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Adobe releases patches for critical Flash, AIR vulnerabilities

Adobe releases patches for critical Flash, AIR vulnerabilities

The latest patches for Adobe's Flash and AIR packages fix some serious vulnerabilities - so it's a good idea to install them as soon as possible, we'd say.

Adobe has released a critical patch for its Flash and AIR applications, following the discovery of yet more serious security vulnerabilities in the software.

Affecting users of Windows, Macintosh, Linux, Chrome OS and Android, the flaws include four memory corruption vulnerabilities, an integer overflow vulnerability, and a cross-domain information leakage issue. The result is a storm of flaws which can turn a system's security into Swiss cheese.

In its notification regarding the updates, Adobe admitted to the seriousness of the issues. 'These updates address vulnerabilities that could case a crash,' the company explained, 'and potentially allow an attacker to take control of the affected system.'

That latter, of course, is the key: while system crashes are irritating, the flaws in Flash and AIR mean that an attacker could potentially load a malicious file into a website and automatically execute arbitrary code on visiting systems - potentially taking full control of the targets with very little effort.

The updates come just one week after Adobe patched another flaw in Flash following the discovery that the flaw was being exploited in the wild to attack systems, albeit in what the company described as a 'limited' manner - a claim security vendor Symantec disputes, having blocked a claimed 1,300 attacks using the vulnerability since the 10th of August.

The patches for Android are of special interest: the company recently removed its Adobe Flash Player application from the Google Play store, after deciding to cease development on the platform. As a result, new devices are unable to install the software - but any device with an existing installation will still receive the update, Adobe has confirmed.

The updates area available to download from Adobe now, and we'd certainly recommend that you do so if you value your system's security.

11 Comments

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rollo 22nd August 2012, 12:00 Quote
the winner for the most patched program on earth

Adobe Flash
mi1ez 22nd August 2012, 12:06 Quote
Quote:
Originally Posted by rollo
the winner for the most patched program on earth

Adobe Flash
The winner of the most patches still needed...
lp rob1 22nd August 2012, 12:10 Quote
Can we just leave Flash to die and move on to HTML5? Youtube has converted, but most other sites - like Flash game sites - still only use Flash. Adobe themselves are practically forcing people to stop using Flash themselves - dropping Linux support, removing the Flash app for Android etc. It seems that even Adobe want to get rid of this aging technology!
PingCrosby 22nd August 2012, 13:48 Quote
'four memory corruption vulnerabilities, an integer overflow vulnerability, and a cross-domain information leakage issue'..... I only went to the GP for a check-up and this is exactly what he diagnosed me with as well
dyzophoria 22nd August 2012, 15:32 Quote
Quote:
Originally Posted by lp rob1
Can we just leave Flash to die and move on to HTML5? Youtube has converted, but most other sites - like Flash game sites - still only use Flash. Adobe themselves are practically forcing people to stop using Flash themselves - dropping Linux support, removing the Flash app for Android etc. It seems that even Adobe want to get rid of this aging technology!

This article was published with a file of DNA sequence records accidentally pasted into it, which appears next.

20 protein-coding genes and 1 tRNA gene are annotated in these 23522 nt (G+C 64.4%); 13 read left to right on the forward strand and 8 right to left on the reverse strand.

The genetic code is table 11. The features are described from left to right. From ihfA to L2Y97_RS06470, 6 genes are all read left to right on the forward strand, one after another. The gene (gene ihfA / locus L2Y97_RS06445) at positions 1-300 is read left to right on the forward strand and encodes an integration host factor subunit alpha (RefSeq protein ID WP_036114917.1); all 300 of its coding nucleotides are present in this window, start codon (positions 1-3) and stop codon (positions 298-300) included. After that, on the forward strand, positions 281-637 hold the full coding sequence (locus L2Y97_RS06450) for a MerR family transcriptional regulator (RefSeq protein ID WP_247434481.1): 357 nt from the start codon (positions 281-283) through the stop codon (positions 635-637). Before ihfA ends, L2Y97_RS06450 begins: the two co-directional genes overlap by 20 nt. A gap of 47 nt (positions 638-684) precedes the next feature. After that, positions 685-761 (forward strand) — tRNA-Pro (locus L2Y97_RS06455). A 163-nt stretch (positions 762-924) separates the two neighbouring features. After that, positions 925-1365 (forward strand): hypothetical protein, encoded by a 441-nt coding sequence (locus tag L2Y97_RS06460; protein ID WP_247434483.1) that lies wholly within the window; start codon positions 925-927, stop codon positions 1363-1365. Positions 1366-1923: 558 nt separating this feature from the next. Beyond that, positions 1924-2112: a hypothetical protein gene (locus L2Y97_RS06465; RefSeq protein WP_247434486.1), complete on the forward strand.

im guessing adobe knows this as well, they know flash is aging, until then they cannot do much but try to update it since a lot still uses it. ie6 cough* cough*
GoodBytes 22nd August 2012, 16:13 Quote
Quote:
Originally Posted by lp rob1
Can we just leave Flash to die and move on to HTML5? Youtube has converted, but most other sites - like Flash game sites - still only use Flash. Adobe themselves are practically forcing people to stop using Flash themselves - dropping Linux support, removing the Flash app for Android etc. It seems that even Adobe want to get rid of this aging technology!

When HTML5 will works properly, then you can suggest that. So far it doesn't, and crashes web browsers. Since YouTube implement HTML5 program, they can't visit youTube anymore as it crashes sometimes. Where they use Opera, Chrome or Firefox. I keep telling people to go to youtube.com/html5, and click to opt out, so that it uses Flash. And youtube isn't this exception. About all web sites that uses HTML5 videos creates headaches. HTML5 is extremely far from ready.
MrJay 22nd August 2012, 16:21 Quote
Just finished imaging 600 odd windows 7 machines over 3 sites. 3rd year in a row Adobe have waited until we have just about finished with the yearly image before deciding its massively broken : (
dicobalt 23rd August 2012, 08:42 Quote
Anyone else notice that Win8 refuses to update Flash for IE? The Adobe Flash download webpage tells me to enable compatibility view lists in IE (which already are enabled) but Windows Update doesn't install a new Flash like it is supposed to. If you manually download the Active X version of Flash it won't install in Win8. I wish I could say it was a software glitch only on my one PC but this happens in my desktop's virtual machines as well as on my laptop. So right now there is no way to manually update IE's Flash on Win8...
Kacela 23rd August 2012, 12:25 Quote
This is a good thing, as it will only accelerate the development and acceptance of HTML5. I love developing in Flex/Air/Flash, but it's time to move on.
Jhodas 23rd August 2012, 13:29 Quote
That is a horrific list of vulnerabilities...
Griffter 24th August 2012, 10:25 Quote
3rd paragraph - "vulnerabilities that could case a crash", should it not be "cause a crash" :-)
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